When you buy a life insurance policy, the only risk covered is mortality. So, purchasing a rider is a cost-effective way of managing your financial plan.
You are online, looking for a term life insurance plan. A pop-up advises you to buy a personal accident add-on cover with it.
Or you are looking for a family floater health insurance and debating whether to buy a rider that offers waiver of room rent.
While your cost might go up, these riders and add-on covers can, if used effectively, help derive more benefits from your insurance policy.
The terms rider and add-on covers refer to additional benefits which can be attached to the base insurance policy.
These cannot be bought alone but have to be purchased along with the base policy.
Though the terms are used interchangeably, riders are built into some policies, while add-on covers can be purchased separately.
"When you buy a life insurance policy, the only risk covered is mortality. So, purchasing a rider is a cost-effective way of managing your financial plan,'' says Sujoy Manna, vice-president at HDFC Life.
Some common riders offered along with life insurance plans cover critical illness, accidental death and disability and waiver of premium. These can be bought with either a term or savings plan.
Critical illness rider
It is suitable for everyone, especially if the policyholder is the sole earning member of the family.
"The main reason for purchasing a rider should be to ensure that the bread winner is protected against any health or unexpected eventuality, apart from untimely death,'' says Amit Kumar Roy, chief distribution officer, Aegon Religare Life Insurance.
Death benefit is paid only in case of the policyholder's demise. So, in case of critical illness the family does not get anything. But a critical illness rider will pay a lumpsum.
Accidental death benefit
This pays an additional sum other than the regular death benefit, if the death is due to an accident. It is particularly useful if death occurs after a few days of hospitalisation.
In that case, the lumpsum paid on account of the rider can take care of hospitalisation expenses, before the death benefits are paid to the family.
Waiver of premium
Assume a policyholder has purchased a plan that matures after 20 years but he/she passes away after five years. In such a situation, this rider will ensure the policy continues.
The insurance company pays the premium.
This rider is suitable for those planning for their children's higher education or marriage and have invested in policies that will give payouts at regular intervals in future.
Hence, it makes sense to opt for it along with a children's plan, if you are investing in one, rather than in a regular money-back or traditional policy.
"A customer can avail of discounts if he/she opts for an add-on cover along with the base policy,'' says Vijay Kumar, chief technical officer (motor), Bajaj Allianz General Insurance. Some common add-on covers are roadside assistance, zero depreciation, protection of No Claim Bonus (NCB).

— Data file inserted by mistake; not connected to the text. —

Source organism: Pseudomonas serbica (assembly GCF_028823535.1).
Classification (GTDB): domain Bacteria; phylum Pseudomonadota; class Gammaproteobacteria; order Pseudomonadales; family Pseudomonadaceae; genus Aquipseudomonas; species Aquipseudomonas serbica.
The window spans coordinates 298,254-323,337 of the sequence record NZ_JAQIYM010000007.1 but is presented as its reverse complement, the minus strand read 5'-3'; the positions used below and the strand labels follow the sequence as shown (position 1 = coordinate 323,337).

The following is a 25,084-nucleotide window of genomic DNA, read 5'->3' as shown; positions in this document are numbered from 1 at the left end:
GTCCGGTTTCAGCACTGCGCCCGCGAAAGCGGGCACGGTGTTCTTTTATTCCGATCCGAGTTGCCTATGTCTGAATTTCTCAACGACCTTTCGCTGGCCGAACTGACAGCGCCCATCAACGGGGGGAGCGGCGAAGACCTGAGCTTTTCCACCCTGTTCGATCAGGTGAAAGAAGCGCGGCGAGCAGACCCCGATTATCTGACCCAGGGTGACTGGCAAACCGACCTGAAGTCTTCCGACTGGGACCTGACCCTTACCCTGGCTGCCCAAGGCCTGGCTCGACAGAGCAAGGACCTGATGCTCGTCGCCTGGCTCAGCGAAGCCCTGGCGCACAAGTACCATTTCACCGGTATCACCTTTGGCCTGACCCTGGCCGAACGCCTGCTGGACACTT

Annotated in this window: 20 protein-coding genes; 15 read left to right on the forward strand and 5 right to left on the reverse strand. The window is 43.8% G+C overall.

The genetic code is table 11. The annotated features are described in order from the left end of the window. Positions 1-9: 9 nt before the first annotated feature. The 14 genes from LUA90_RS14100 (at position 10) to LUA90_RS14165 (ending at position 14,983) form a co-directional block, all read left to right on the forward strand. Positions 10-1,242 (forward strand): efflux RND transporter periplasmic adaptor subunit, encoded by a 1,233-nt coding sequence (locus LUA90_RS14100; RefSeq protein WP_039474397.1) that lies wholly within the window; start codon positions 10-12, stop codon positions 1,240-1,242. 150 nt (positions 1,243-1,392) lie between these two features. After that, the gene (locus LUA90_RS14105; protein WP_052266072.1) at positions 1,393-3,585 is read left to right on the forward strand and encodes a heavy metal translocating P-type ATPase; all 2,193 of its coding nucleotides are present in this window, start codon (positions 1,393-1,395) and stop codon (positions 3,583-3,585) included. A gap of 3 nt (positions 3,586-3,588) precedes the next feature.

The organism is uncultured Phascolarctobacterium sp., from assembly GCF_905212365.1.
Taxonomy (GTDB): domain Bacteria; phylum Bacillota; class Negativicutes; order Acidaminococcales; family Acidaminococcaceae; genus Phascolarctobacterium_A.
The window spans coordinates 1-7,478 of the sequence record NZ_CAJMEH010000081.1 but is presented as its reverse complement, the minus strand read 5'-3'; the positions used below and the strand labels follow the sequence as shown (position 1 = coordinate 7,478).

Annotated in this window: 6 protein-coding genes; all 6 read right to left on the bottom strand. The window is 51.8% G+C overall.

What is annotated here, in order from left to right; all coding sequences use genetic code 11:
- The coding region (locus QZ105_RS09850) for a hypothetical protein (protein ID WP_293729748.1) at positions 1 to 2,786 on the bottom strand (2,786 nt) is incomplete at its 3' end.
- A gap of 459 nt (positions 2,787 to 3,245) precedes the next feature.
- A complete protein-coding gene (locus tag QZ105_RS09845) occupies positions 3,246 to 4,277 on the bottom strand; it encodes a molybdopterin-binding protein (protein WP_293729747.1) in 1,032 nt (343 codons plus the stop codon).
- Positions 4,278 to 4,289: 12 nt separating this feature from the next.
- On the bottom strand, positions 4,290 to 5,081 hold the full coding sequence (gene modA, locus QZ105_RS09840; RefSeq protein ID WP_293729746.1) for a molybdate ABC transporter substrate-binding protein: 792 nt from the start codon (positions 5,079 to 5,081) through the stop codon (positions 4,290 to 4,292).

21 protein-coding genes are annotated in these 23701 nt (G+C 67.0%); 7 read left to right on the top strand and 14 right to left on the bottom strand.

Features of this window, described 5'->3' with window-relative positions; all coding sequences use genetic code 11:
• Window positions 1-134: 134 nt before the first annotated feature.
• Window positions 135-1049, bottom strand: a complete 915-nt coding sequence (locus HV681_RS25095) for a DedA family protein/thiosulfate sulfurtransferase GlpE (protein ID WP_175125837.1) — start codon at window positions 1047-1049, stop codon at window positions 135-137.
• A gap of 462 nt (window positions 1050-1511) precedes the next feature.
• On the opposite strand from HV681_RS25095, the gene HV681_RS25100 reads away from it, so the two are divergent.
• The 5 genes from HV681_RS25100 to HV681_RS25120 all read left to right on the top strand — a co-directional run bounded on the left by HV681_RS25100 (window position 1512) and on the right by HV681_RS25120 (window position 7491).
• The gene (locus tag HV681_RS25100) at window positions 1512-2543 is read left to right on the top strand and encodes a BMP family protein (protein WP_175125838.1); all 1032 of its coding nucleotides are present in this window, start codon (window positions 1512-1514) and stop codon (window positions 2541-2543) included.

Some companies offer it as part of a comprehensive motor insurance plan. This comes handy if your vehicle breaks down while on the move.
During a motor insurance claim, depreciation is deducted from the assessed loss. However, a nil depreciation add-on cover ensures that full value of the spare parts is paid while settling claims and no depreciation is deducted, says Steve Hollow, deputy chief executive officer (CEO), SBI General Insurance.
Return to invoice
A return to invoice rider insures the entire value of the car. If there is an accident or the vehicle is stolen and the car needs to be replaced, the insurance company will be liable to pay the entire cost.
It is useful for those who have recently purchased a vehicle, as new cars or bikes are always at the risk of being stolen.
With the help of this cover, you will be able to claim your Insured Depreciated Value (IDV), along with the registration amount that paid at the time of purchase.
No-claims bonus protector
Typically, you can accumulate a claim discount of up to 50 per cent over a period of time. However, even a single claim can bring this down to zero. Buying a NCB Protector ensures your no-claim bonus remains unchanged, irrespective of whether or not you claim a benefit.
This is also available with health insurance policies.
Some the common add-on covers are critical illness, hospital cash, surgical expenses benefit, waiver of room rent and maternity cover.
Room rent waiver
Some health policies have a cap on room rent. If you take a waiver for this, you can stay in a room of your choice. This is useful if you live in a metro city, where hospital room rents are high. But if you live in smaller towns, you don't need this add-on cover, says Dahiya.
Most health insurance policies that offer maternity cover have a waiting period of four years.
Taking this can help reducing the waiting period for maternity cover from four to two years. If 25-35 years and planning to start a family, you can take it, says Dahiya.
Cost of riders/add-on covers
For life insurance policies, there is a cap of 30 per cent.
This means that for all the riders you choose, the total premium should not exceed 30 per cent of the premium for the base policy.
The cost will also depend on the age of the policyholder and coverage of the policy, adds Manna.